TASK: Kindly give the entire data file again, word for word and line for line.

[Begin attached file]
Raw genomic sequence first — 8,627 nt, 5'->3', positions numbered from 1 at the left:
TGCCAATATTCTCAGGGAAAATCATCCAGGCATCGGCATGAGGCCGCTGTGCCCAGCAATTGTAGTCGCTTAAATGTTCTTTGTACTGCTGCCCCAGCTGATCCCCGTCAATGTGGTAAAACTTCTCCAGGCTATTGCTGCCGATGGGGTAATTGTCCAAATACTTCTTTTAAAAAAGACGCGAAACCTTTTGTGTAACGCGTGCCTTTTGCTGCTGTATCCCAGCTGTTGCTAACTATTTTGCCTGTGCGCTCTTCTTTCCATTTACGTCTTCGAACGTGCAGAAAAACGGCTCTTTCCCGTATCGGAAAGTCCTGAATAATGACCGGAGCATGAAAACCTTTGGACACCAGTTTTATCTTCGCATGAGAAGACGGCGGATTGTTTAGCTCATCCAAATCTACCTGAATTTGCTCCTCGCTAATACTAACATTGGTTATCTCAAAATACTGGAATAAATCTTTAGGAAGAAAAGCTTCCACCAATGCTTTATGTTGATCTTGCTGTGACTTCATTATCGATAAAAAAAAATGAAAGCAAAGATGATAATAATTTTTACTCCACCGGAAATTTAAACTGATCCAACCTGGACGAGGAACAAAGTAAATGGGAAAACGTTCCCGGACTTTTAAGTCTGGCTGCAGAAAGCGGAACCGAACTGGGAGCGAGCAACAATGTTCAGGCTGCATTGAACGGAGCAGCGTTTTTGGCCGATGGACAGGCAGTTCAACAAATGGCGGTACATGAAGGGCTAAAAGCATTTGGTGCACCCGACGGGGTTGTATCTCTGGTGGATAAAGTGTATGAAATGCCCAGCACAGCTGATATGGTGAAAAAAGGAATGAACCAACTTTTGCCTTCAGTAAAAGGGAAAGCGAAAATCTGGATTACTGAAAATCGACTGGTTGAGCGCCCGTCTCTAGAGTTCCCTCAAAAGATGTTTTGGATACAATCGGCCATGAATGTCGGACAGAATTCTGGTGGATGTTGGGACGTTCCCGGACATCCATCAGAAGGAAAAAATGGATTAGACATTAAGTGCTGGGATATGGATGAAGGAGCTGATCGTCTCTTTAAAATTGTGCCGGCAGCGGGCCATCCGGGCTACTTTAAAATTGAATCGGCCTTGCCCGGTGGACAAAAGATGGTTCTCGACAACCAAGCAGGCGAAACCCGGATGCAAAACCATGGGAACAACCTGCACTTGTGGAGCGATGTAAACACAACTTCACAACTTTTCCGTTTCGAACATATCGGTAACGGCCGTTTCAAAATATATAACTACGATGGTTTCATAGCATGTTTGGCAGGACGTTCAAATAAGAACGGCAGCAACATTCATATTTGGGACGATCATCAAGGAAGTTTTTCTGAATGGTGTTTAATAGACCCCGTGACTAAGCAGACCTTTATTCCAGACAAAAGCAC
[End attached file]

Raw genomic sequence first — 8,627 nt, 5'->3', positions numbered from 1 at the left:
TGCCAATATTCTCAGGGAAAATCATCCAGGCATCGGCATGAGGCCGCTGTGCCCAGCAATTGTAGTCGCTTAAATGTTCTTTGTACTGCTGCCCCAGCTGATCCCCGTCAATGTGGTAAAACTTCTCCAGGCTATTGCTGCCGATGGGGTAATTGTCCAAATACTTCTTTTAAAAAAGACGCGAAACCTTTTGTGTAACGCGTGCCTTTTGCTGCTGTATCCCAGCTGTTGCTAACTATTTTGCCTGTGCGCTCTTCTTTCCATTTACGTCTTCGAACGTGCAGAAAAACGGCTCTTTCCCGTATCGGAAAGTCCTGAATAATGACCGGAGCATGAAAACCTTTGGACACCAGTTTTATCTTCGCATGAGAAGACGGCGGATTGTTTAGCTCATCCAAATCTACCTGAATTTGCTCCTCGCTAATACTAACATTGGTTATCTCAAAATACTGGAATAAATCTTTAGGAAGAAAAGCTTCCACCAATGCTTTATGTTGATCTTGCTGTGACTTCATTATCGATAAAAAAAAATGAAAGCAAAGATGATAATAATTTTTACTCCACCGGAAATTTAAACTGATCCAACCTGGACGAGGAACAAAGTAAATGGGAAAACGTTCCCGGACTTTTAAGTCTGGCTGCAGAAAGCGGAACCGAACTGGGAGCGAGCAACAATGTTCAGGCTGCATTGAACGGAGCAGCGTTTTTGGCCGATGGACAGGCAGTTCAACAAATGGCGGTACATGAAGGGCTAAAAGCATTTGGTGCACCCGACGGGGTTGTATCTCTGGTGGATAAAGTGTATGAAATGCCCAGCACAGCTGATATGGTGAAAAAAGGAATGAACCAACTTTTGCCTTCAGTAAAAGGGAAAGCGAAAATCTGGATTACTGAAAATCGACTGGTTGAGCGCCCGTCTCTAGAGTTCCCTCAAAAGATGTTTTGGATACAATCGGCCATGAATGTCGGACAGAATTCTGGTGGATGTTGGGACGTTCCCGGACATCCATCAGAAGGAAAAAATGGATTAGACATTAAGTGCTGGGATATGGATGAAGGAGCTGATCGTCTCTTTAAAATTGTGCCGGCAGCGGGCCATCCGGGCTACTTTAAAATTGAATCGGCCTTGCCCGGTGGACAAAAGATGGTTCTCGACAACCAAGCAGGCGAAACCCGGATGCAAAACCATGGGAACAACCTGCACTTGTGGAGCGATGTAAACACAACTTCACAACTTTTCCGTTTCGAACATATCGGTAACGGCCGTTTCAAAATATATAACTACGATGGTTTCATAGCATGTTTGGCAGGACGTTCAAATAAGAACGGCAGCAACATTCATATTTGGGACGATCATCAAGGAAGTTTTTCTGAATGGTGTTTAATAGACCCCGTGACTAAGCAGACCTTTATTCCAGACAAAAGCAC